Lebanon captures vulture suspected of spying for Israel
Israel's nature authority said on Tuesday that a vulture from one of its reserves had been captured on suspicion of espionage in neighbouring Lebanon after flying across the border.
Members of the Israeli public phoned the Israel Nature and Parks Authority to alert it to Facebook reports and pictures of a vulture with an Israeli identification ring and location transmitter captured by residents of the south Lebanese town of Bint Jbeil, spokeswoman Tali Tenenbaum told AFP.
"Reports passed to us show the vulture tied with a rope by local people who write that they suspect Israeli espionage apparently because of the transmitter attached to him," a statement by the authority said.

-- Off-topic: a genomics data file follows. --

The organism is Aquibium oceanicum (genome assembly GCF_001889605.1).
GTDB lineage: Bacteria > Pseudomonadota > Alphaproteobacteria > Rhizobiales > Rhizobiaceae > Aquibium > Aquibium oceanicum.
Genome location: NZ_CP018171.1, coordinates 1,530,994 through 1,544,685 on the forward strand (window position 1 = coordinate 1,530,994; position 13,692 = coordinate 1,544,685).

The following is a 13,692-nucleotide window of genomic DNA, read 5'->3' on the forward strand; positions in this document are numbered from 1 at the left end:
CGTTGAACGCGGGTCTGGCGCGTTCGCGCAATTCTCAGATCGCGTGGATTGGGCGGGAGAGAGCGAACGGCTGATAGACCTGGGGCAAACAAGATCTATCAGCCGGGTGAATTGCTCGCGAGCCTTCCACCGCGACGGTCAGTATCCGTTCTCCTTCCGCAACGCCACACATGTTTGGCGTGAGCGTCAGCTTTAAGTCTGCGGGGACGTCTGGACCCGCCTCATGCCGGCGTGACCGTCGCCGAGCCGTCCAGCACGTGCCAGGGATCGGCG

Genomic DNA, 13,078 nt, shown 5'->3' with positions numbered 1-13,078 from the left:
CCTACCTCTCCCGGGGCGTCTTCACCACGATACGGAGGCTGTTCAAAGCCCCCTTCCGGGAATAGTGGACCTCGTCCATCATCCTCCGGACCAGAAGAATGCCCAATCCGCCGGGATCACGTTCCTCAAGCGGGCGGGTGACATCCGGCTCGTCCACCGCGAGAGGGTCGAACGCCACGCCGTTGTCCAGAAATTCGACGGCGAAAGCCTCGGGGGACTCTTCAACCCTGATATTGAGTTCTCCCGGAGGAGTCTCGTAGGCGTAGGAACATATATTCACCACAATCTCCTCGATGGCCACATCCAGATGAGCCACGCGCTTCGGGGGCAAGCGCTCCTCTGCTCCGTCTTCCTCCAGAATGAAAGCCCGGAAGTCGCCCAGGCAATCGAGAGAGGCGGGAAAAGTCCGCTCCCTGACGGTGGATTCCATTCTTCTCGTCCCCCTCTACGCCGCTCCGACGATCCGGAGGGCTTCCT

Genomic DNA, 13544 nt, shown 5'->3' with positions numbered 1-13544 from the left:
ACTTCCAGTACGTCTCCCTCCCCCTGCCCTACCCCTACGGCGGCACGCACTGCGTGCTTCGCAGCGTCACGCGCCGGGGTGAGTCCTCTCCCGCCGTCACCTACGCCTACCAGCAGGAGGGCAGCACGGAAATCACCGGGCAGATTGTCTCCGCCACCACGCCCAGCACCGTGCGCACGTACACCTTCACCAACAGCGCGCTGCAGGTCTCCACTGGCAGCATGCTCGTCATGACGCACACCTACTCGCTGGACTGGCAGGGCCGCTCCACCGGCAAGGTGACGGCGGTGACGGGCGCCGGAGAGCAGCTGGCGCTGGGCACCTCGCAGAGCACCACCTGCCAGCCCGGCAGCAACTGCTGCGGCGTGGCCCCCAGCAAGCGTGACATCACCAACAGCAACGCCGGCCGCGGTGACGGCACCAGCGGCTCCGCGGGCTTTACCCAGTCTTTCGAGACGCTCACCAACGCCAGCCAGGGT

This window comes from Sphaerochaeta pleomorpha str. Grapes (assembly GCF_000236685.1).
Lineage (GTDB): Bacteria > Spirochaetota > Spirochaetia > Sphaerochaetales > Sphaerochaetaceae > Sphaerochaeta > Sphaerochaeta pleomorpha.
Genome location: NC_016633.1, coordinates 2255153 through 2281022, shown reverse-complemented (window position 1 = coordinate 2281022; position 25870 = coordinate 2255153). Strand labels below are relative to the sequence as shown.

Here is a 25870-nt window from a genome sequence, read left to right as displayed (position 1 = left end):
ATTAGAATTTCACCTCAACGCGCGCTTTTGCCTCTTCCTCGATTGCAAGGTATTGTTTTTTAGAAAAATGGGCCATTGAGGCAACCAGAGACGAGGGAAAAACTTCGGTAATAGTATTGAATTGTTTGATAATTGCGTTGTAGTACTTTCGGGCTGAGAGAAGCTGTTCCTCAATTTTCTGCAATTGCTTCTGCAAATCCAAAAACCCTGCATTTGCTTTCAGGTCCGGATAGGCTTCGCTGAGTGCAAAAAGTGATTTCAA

"In the 21st century we expect people to understand that wild animals are not harmful," it added. "We hope that the Lebanese will release him."
Tenenbaum said that in their regular monitoring of the bird's movements the authority's experts had been aware for some days that it had flown about four kilometres (2.5 miles) into Lebanon.
"But we did not know he'd been captured," she said.
The south Lebanese local website Bint Jbeil said that the bird had been freed after it was deemed not to pose any threat.
Conspiracy theories are endemic in the Middle East.
Last summer, Palestinian media reported claims by the Gaza Strip's Hamas governors that they had apprehended a dolphin off their Mediterranean coastline, equipped with video cameras for an Israeli spying mission.
In 2011 Saudi media reported that a vulture carrying a GPS transmitter and an identification ring from Tel Aviv University had been detained by security forces who suspected it was being used for espionage.
In 2010 Israel's foreign ministry dismissed Egyptian reports linking a spate of Red Sea shark attacks to Israel's Mossad intelligence agency.